Wall Street warns that Paris needs to loosen labor laws if it wants to keep attracting post-Brexit bankers

Top executives at Wall Street’s biggest banks said French authorities should consider relaxing some elements of the country’s strict labor laws in order to build on the momentum of Paris as a European finance hub in post-Brexit Europe.

Citigroup Inc.’s headcount has more than doubled to about 400 in the French capital, while JPMorgan Chase & Co. now has about 900 employees in the city. At Morgan Stanley, executives originally expected to have about 30 staffers on a quantitative research team in Paris, but now they’re hoping to expand that to as many as 150 people.

But the executives warned that they might be hesitant to add additional large swaths of talent to their hubs in France because of the country’s labor protections, which limit their ability to widely cull staffers when there’s a downturn in dealmaking and capital markets activity as has been the case in recent years.

“We’re a cyclical industry, we need to be able to be flexible on headcount,” Emmanuel Goldstein, Morgan Stanley’s head of France, said at an event hosted by Bloomberg alongside executives from JPMorgan, Citigroup and Goldman Sachs Group Inc. “It doesn’t mean firing half of the people. This is just adjustment of the headcount, but it needs to be feasible in good conditions and in a timeframe that is reasonable.”

Their warnings come as cities across Europe vie for more financial services firms to bring their high-paying jobs and glitzy trading floors to their downtown districts. Amsterdam, Frankfurt, Dublin, Milan, Madrid and Warsaw are also seeing gains in the number of bankers walking their streets.

“When you ask a global business unit head in any of our banks whether that person wants to grow headcount massively in France, they would say ‘Why in France?’ I will grow it in Hong Kong or I will go for London. I will go for anywhere at this point,” Goldstein said.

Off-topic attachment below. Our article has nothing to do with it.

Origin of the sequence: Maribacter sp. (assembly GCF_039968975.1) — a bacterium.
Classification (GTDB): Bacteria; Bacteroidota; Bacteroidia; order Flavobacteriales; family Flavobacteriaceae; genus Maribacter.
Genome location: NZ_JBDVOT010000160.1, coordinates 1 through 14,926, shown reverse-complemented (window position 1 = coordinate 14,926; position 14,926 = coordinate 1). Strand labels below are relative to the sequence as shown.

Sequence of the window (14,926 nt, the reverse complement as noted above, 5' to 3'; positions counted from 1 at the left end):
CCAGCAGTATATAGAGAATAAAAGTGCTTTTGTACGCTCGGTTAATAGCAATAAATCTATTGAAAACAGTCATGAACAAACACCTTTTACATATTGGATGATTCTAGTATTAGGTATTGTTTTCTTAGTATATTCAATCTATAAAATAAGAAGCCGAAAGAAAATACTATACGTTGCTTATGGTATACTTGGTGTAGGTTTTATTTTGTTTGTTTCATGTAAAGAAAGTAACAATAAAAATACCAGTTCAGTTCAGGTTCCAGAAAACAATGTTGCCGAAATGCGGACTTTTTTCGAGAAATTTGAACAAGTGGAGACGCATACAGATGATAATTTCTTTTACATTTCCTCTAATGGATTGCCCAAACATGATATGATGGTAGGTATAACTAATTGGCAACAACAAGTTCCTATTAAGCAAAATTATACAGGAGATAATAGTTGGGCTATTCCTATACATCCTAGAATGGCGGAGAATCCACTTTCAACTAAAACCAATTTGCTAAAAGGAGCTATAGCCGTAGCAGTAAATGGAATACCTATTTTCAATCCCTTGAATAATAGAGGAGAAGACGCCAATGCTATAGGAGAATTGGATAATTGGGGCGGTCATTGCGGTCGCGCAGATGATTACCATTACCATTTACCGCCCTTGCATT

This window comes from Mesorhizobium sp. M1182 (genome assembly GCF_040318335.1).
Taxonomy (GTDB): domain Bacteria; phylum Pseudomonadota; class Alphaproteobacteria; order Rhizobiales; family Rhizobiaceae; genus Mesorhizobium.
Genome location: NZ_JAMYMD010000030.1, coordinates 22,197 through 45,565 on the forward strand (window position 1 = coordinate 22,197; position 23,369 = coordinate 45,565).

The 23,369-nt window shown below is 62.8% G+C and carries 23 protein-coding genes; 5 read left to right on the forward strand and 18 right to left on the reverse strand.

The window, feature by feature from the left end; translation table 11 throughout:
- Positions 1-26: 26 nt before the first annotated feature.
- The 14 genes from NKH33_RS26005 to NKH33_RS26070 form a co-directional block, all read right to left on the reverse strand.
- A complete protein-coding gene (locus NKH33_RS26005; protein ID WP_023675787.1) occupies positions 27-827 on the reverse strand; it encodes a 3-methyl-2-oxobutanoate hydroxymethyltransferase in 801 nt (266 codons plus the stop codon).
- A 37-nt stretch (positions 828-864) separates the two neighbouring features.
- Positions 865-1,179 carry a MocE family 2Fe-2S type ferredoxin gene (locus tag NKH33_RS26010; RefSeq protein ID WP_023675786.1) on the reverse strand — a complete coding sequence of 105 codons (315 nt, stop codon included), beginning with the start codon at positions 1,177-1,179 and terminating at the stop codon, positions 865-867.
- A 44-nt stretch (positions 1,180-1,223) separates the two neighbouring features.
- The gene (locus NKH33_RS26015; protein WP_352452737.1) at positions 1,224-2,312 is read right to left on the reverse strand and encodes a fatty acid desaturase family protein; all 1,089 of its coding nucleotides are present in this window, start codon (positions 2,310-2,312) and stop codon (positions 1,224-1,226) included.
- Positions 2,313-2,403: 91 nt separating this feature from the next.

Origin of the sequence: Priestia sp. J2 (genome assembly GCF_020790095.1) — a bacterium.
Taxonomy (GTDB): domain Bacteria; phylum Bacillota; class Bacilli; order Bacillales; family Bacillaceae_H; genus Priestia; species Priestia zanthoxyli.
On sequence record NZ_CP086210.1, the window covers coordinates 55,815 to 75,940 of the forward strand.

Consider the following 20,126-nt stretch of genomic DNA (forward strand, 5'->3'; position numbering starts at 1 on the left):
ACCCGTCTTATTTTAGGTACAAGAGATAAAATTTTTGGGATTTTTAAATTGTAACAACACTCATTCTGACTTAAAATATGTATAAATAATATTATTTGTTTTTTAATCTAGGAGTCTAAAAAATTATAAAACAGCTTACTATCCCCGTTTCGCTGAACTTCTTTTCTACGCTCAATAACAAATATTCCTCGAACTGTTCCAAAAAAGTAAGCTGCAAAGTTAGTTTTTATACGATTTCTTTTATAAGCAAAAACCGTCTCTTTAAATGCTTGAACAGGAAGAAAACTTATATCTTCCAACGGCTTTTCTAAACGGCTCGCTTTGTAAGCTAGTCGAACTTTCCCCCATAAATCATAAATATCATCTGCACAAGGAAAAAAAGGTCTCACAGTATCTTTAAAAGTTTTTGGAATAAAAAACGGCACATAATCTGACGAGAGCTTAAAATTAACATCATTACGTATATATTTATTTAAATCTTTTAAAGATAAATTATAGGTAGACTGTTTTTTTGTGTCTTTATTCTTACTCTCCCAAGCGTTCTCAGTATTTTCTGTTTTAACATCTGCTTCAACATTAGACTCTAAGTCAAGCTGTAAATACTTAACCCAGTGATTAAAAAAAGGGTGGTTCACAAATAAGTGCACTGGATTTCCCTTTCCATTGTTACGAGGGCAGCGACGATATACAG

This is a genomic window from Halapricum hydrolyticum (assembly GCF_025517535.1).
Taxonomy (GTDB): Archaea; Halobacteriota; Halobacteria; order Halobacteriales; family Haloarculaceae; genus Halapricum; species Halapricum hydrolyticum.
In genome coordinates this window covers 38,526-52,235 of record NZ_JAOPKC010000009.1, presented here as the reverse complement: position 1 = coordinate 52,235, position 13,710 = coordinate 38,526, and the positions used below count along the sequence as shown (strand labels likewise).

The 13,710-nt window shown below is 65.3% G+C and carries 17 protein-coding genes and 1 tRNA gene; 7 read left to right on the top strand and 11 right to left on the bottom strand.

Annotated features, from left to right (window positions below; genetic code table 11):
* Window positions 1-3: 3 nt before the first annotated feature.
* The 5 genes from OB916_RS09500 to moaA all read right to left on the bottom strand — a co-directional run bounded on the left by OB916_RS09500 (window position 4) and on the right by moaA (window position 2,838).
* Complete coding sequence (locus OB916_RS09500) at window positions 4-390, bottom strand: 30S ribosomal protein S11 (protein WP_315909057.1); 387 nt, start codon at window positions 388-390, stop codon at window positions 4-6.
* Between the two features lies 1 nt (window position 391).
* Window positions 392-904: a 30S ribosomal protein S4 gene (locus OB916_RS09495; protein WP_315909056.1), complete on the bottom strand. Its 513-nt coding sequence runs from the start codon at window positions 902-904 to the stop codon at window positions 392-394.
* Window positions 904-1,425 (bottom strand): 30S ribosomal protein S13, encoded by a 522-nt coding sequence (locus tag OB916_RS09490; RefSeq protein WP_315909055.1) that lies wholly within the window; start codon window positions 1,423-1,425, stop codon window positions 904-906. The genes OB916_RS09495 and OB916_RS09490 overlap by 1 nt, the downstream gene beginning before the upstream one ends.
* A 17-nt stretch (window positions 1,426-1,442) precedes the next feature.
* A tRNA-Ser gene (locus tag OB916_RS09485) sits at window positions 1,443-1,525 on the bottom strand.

Paris in recent years has emerged as a financial hub in continental Europe, attracting banks and hedge funds that sought a gateway into the European Union after Brexit. The UK’s vote forced Wall Street’s biggest banks to adjust operations to ensure they were trading European assets — from government bonds to interest rate products to equities — within the 27 countries that remain in the European Union.

Soon, global hedge funds like Citadel and Millennium Management opened offices across the city and Wall Street’s biggest firms have set out to relocate and hire hundreds of traders for their bright new trading floors in Paris.

“The labor market is more complicated in France, having more flexibility is something that is important to all of us,” Marc d’Andlau, the co-head of Goldman Sachs’s Paris office, said at the event. “When you grow headcount in an important way, it becomes more and more important.”

The comments come as the world’s largest banks have shed thousands of jobs in recent quarters amid a dearth of dealmaking and capital markets activity.

‘Not So Easy’

France is now working on a new plan to further bolster the attractiveness of Paris as a European Union finance hub. Those moves have spurred additional firms from Asia, the Middle East, Canada and Australia to contemplate moving business to Paris. 

“It wasn’t a given at the moment of Brexit that Paris will win,” Cecile Ratcliffe, Citigroup’s chief country officer for France, said at the event. “What really made the difference more than anything else was the pool of talent, the pool of talent in France coming from the large French banks.”

The country’s schools have also helped cultivate the local talent pools, Ratcliffe said. Two French universities are ranked in the top 20 business schools across Europe, according to data compiled by Bloomberg. 

Still, the executives said it wasn’t always easy to convince traders to make the move to Paris from their offices in London. It also didn’t help that some rival banks were initially poaching staffers with the promise that they wouldn’t have to move into continental Europe. 

“It was not so easy to move with the children, finding the nanny and so on, people were reluctant,” JPMorgan’s Alexis Sztejnman, who leads markets and platform sales for France, Belgium and Luxembourg. “Now that people have adjusted, they’re actually very happy in Paris.” 

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